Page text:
“Silin (1995) claims that the image of ‘ignorant children’ in early childhood pedagogy places young persons in opposition to the intellectual and competent nature of the mature world as [-p.136] outlined in Piaget’s (Inhelder & Piaget, 1964) constructivist model of child development. Silin (1995) draws on the two definitions of ignorance: the weak sense of ignorance refers to an absence of knowledge, while, in the strong sense, ignorance is a form of confidence and an openness to experiment. Silin (1995) claims that early childhood education uses the weak sense of ignorance, which has numerous consequences for understanding classroom disruption. Seeing young human beings as ignorant can work against young persons’ involvement in their own learning.” (135-136)
“Positioning young persons as ignorant curbs their contributions to their own learning, because they are considered unable to decide what knowledge is necessary for them to have and about the ways that knowledge needs to be acquired by them. If young persons are unable to engage in decisions about their own learning, ‘disciplined’ activity, which is performed by implicit reasons and intrinsic values, cannot occur in the classroom. Consequently, teachers will have to resort to two controlling techniques: (1) a constant ‘supervising gaze’ over young persons and their conduct and with that the ‘enforcement’ of ‘appropriate conduct’; and (2) an imposition of an interest and responsibility in their own learning, in which interest is meant to serve as an implicit reason and value for the tasks they are requested to perform.” (136)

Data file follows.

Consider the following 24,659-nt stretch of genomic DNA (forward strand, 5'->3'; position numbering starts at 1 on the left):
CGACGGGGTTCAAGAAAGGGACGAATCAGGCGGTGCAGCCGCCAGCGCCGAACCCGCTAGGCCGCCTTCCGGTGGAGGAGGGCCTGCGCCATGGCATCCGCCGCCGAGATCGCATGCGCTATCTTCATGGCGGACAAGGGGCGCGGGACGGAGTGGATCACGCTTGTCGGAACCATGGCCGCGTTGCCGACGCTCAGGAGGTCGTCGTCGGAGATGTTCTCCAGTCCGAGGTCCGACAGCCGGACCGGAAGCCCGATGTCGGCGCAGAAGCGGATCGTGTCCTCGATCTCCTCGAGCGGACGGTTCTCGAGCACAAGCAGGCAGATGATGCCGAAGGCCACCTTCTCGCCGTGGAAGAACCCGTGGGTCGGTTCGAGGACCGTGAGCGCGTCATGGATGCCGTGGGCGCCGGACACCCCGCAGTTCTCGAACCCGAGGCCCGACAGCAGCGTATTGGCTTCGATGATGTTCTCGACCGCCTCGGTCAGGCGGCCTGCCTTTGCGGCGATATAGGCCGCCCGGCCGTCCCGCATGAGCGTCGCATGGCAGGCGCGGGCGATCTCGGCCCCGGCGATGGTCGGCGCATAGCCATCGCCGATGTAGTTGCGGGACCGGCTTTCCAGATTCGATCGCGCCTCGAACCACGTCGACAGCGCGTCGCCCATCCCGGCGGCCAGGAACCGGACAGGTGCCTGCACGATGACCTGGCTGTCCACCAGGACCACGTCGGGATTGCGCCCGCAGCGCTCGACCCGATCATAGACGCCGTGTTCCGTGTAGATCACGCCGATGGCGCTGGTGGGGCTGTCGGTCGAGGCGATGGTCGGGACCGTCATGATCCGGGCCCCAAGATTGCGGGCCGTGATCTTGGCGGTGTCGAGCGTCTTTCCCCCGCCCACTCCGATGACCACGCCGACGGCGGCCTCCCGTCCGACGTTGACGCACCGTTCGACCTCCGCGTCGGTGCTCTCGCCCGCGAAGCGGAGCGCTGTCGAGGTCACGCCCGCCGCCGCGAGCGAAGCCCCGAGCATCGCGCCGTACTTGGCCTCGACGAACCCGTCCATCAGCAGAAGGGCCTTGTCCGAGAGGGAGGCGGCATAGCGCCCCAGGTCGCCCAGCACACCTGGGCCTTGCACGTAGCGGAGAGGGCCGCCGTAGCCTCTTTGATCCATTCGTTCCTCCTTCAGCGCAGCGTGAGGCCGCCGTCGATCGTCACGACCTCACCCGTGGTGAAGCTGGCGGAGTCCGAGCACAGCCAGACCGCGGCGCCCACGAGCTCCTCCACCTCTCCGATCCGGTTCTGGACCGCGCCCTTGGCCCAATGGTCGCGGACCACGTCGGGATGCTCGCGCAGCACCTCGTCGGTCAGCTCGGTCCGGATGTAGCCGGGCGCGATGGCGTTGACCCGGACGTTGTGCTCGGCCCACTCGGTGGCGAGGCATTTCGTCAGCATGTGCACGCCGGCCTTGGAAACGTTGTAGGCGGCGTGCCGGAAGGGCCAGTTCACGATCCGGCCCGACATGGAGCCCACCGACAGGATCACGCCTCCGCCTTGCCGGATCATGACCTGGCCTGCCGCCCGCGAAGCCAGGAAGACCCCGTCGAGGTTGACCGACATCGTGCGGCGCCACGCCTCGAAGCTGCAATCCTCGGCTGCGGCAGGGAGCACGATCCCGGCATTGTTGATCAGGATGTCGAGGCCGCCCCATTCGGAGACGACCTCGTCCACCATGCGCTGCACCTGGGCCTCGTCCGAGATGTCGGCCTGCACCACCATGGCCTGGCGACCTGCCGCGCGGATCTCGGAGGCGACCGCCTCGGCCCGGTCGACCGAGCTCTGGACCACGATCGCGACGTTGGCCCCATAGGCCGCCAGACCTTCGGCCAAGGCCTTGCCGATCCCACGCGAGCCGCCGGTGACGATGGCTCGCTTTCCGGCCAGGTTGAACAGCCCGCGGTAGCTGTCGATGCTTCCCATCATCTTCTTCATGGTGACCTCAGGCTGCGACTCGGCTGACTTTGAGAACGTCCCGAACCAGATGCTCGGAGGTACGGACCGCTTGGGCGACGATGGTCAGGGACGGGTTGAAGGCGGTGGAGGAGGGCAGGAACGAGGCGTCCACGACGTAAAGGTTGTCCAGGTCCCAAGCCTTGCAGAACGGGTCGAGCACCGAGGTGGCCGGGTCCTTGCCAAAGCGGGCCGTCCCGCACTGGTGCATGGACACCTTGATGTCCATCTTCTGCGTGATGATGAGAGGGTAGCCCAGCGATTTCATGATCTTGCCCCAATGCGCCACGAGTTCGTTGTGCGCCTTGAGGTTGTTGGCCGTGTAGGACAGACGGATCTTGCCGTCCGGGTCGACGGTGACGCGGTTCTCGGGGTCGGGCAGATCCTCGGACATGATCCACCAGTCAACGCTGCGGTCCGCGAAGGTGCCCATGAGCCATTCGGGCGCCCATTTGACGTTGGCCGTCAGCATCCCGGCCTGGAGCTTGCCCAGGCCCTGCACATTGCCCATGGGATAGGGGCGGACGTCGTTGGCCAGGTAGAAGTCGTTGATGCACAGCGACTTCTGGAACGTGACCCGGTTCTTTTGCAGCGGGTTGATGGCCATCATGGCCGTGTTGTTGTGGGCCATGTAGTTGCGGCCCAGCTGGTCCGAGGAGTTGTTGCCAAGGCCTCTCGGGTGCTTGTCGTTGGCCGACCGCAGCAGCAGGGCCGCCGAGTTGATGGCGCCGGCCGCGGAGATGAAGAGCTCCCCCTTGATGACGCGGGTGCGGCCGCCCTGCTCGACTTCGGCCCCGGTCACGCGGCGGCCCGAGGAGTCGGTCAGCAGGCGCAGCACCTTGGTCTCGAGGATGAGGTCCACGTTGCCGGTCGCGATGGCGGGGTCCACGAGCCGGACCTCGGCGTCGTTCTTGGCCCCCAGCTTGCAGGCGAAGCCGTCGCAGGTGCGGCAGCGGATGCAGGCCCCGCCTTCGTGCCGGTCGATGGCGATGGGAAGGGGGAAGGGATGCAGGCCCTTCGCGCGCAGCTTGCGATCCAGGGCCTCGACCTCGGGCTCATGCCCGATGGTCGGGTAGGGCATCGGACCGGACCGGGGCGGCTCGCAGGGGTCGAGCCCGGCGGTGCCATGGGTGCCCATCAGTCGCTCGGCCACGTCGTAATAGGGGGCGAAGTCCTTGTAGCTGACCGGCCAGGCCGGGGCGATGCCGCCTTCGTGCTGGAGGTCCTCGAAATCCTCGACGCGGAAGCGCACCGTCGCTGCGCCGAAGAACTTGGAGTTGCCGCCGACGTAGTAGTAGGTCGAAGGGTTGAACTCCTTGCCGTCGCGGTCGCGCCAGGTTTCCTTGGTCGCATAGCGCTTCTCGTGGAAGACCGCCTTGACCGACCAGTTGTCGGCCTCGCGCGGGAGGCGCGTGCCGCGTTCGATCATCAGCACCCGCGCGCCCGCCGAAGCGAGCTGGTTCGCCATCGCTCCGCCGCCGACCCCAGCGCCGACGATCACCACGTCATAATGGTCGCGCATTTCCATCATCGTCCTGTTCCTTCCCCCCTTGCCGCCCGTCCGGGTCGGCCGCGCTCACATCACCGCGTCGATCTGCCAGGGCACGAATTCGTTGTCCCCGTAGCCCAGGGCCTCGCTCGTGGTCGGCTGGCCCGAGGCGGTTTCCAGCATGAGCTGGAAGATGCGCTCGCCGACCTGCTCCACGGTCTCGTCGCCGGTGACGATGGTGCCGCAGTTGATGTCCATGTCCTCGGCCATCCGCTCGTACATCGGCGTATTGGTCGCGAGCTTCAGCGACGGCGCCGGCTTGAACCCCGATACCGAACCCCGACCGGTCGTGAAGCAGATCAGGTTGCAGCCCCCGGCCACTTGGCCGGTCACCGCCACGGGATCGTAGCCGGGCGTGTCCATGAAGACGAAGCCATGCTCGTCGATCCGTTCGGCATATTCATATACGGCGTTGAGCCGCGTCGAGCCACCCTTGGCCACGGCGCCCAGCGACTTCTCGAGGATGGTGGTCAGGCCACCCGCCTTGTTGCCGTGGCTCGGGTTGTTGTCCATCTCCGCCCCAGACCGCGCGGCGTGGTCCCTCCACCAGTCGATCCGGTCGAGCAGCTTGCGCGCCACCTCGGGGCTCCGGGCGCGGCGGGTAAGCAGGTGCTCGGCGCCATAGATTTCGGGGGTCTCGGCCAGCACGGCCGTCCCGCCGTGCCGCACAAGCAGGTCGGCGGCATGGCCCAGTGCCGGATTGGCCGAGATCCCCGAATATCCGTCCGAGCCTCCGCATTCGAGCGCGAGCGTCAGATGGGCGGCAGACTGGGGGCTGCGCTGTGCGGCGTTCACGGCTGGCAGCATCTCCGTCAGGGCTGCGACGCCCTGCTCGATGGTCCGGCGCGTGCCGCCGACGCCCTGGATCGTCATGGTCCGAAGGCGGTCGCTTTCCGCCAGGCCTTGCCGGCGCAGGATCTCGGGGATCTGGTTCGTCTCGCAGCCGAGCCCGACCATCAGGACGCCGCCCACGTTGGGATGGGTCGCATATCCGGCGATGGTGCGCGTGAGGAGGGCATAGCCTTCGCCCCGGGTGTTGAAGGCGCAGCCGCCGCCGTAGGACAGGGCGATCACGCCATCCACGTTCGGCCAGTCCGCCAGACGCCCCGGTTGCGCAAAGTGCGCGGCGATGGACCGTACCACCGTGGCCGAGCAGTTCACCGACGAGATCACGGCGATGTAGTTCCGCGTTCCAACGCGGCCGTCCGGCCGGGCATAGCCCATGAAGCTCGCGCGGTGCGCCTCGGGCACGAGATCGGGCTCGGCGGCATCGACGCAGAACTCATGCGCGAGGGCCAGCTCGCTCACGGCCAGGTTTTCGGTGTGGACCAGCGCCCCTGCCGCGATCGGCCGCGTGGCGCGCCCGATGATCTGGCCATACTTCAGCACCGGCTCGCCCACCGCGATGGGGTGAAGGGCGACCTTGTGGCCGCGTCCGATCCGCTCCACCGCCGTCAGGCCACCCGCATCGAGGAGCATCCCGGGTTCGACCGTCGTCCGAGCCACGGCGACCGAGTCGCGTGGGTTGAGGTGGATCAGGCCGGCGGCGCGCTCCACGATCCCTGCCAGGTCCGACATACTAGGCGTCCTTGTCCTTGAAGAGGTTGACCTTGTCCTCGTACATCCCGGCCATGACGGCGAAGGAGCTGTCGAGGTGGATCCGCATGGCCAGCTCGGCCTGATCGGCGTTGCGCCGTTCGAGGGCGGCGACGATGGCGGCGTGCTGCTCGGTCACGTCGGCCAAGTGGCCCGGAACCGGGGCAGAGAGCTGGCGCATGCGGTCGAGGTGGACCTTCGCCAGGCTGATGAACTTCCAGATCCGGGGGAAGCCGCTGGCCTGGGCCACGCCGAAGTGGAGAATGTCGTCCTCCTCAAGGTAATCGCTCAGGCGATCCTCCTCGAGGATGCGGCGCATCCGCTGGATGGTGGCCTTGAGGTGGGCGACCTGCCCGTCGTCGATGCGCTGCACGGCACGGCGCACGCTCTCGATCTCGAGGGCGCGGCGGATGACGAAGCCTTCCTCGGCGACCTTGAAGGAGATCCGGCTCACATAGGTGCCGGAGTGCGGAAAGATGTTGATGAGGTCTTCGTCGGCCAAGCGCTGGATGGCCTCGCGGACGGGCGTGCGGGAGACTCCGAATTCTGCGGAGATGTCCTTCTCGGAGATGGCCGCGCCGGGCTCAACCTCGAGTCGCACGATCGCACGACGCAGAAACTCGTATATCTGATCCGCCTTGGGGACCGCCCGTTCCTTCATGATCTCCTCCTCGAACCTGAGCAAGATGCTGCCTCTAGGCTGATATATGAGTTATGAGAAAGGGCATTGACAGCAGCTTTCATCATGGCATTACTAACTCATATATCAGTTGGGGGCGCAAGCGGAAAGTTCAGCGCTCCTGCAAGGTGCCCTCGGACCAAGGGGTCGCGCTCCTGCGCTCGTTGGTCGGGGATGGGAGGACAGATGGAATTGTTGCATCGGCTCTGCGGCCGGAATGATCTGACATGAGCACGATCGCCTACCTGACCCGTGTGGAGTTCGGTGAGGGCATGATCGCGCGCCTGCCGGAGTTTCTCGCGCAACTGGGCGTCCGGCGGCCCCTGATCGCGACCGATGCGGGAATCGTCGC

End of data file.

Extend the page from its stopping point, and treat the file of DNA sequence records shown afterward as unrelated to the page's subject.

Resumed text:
Ref: Zsuzsanna J. Millei (2005) ‘The Discourse of Control: disruption and Foucault in an early childhood classroom’ Contemporary Issues in Early Childhood, Volume 6, Number 2, pp.128-139
Reference is made to: Inhelder, B. & Piaget, J. (1964) The Early Growth of Logic in the Child: classification and seriation. London: Routledge & Kegan Paul. Silin, J.G. (1995) Sex, Death, and Education of Children. Our Passion for Ignorance in the Age of AIDS. New York: Teachers College Press.